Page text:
Researchers at the University of British Columbia and the Michael Smith Genome Sciences Centre have decoded the genome of the mountain pine beetle, which will allow for a first look into how the beetles can cause so much devastation, and why.
Because mountain pine beetles live under a tree's bark, the bugs can't be sprayed and keeping the insect's voracious hunger at bay is difficult.
Christopher Keeling, research associate at the genome centre, said decoding the beetle's genome will allow scientists to uncover some of the pine beetle's secrets — such as how it can survive the bitter cold.
He said the information can also be used to help manage the epidemic in the future.
The breakthrough opens up research for not only pine beetles, but all beetles and weevils that can be costly for the agriculture industry, Keeling said in an interview.
This includes pesky species like the spruce beetle, the southern pine beetle and the eastern larch beetle, all of which have wreaked havoc on Canada's forests.
The mountain pine beetle alone has caused massive destruction to over 18 million hectares of lodgepole pine in B.C. — an area more than five times larger than that of Vancouver Island.
The beetle turned vast swaths of once-green forests first to an orange-red and then to dead black.
Pine beetle populations have moved further north and east and have started to infest other pine trees including the endangered whitebark pine.
Keeling said the pesky pine beetle problem is becoming more of an issue in Alberta and is now moving towards Saskatchewan.
"Beetles actually are the largest order of insects. There are over 40,000 prescribed species," he said.
"Pretty much everywhere in Canada there's an dendroctonus (bark) beetle that's affecting the pine or spruce or other conifer trees."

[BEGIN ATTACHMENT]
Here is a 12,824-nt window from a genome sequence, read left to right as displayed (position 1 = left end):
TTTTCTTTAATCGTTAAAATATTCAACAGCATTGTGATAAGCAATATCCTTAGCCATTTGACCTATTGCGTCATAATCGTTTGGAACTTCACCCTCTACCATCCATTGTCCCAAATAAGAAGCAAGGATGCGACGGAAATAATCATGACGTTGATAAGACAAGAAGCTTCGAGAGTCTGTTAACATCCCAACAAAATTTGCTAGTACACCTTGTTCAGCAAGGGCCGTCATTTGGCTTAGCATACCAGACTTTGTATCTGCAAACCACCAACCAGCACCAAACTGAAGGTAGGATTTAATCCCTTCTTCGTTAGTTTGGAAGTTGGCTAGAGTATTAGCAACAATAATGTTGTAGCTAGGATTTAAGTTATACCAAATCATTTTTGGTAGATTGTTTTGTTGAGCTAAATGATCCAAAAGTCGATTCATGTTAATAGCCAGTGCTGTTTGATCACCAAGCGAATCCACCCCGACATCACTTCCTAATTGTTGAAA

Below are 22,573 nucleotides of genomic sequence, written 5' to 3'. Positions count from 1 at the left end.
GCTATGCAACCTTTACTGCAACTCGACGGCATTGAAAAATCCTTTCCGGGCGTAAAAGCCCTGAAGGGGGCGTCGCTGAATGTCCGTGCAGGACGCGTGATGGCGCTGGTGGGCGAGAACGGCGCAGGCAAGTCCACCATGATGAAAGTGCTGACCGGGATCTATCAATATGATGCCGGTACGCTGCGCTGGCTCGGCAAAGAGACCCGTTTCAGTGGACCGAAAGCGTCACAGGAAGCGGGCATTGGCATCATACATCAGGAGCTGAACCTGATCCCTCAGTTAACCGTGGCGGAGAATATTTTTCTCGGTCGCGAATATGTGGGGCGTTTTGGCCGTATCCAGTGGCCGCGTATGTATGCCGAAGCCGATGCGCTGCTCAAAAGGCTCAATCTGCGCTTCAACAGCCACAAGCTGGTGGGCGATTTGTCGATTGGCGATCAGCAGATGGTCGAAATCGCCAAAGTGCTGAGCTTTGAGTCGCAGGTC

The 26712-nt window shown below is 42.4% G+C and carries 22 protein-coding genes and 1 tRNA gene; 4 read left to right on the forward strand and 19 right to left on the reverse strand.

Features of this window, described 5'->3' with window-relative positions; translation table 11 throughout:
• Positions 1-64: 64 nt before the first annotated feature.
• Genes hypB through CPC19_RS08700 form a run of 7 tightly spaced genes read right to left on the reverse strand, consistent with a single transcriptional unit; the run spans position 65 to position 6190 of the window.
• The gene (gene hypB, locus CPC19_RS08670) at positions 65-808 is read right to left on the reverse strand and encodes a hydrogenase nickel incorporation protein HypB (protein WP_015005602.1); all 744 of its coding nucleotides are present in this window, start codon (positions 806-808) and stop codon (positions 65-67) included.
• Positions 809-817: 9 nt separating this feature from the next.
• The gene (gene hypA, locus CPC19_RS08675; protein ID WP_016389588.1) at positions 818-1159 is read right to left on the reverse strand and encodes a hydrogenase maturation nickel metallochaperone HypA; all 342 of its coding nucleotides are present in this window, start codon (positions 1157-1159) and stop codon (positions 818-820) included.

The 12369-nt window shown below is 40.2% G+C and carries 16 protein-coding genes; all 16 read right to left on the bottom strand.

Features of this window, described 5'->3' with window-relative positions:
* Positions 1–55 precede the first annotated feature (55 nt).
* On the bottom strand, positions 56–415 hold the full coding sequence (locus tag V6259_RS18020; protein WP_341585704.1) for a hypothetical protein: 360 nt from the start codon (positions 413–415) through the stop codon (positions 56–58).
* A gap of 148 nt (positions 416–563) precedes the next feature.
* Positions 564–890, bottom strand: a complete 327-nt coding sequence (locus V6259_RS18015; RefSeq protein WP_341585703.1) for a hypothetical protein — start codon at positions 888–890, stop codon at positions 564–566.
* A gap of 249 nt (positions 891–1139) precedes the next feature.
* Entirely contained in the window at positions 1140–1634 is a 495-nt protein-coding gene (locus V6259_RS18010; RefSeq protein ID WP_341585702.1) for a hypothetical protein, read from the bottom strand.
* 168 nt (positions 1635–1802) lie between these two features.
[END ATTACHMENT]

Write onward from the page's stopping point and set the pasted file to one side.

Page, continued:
Researchers from the University of Northern B.C. and the University of Alberta have found the beetle has genes that allow it to defeat a tree's defence compounds and others that degrade plant cell walls, allowing it to suck up nutrients from the tree.
The research — which was published this week in the journal Genome Biology — revealed a large variation among beetles in the species that is almost four times greater than that of humans.
The mountain pine beetle genome consists of about 13,000 genes and 12 pairs of chromosomes.
Scientists think that could help the bug eat more effectively as it expands to new environments.
There was also a bacterial gene uncovered that the experts believe allows the beetle to digest wood or possibly micro-organisms that grow underneath tree bark
Keeling compared decoding the beetle genome to the sequencing of the human genome, which has opened up opportunities for researchers to quickly study human systems and figure out information about disease.
The pine beetle is only the second beetle ever sequenced, the first was the red flour beetle, which is a pest in stored grains.
Keeling said in a statement that the pine and red flour beetle are vastly different, however, and have "about the same relatedness as a pine tree and a head of lettuce."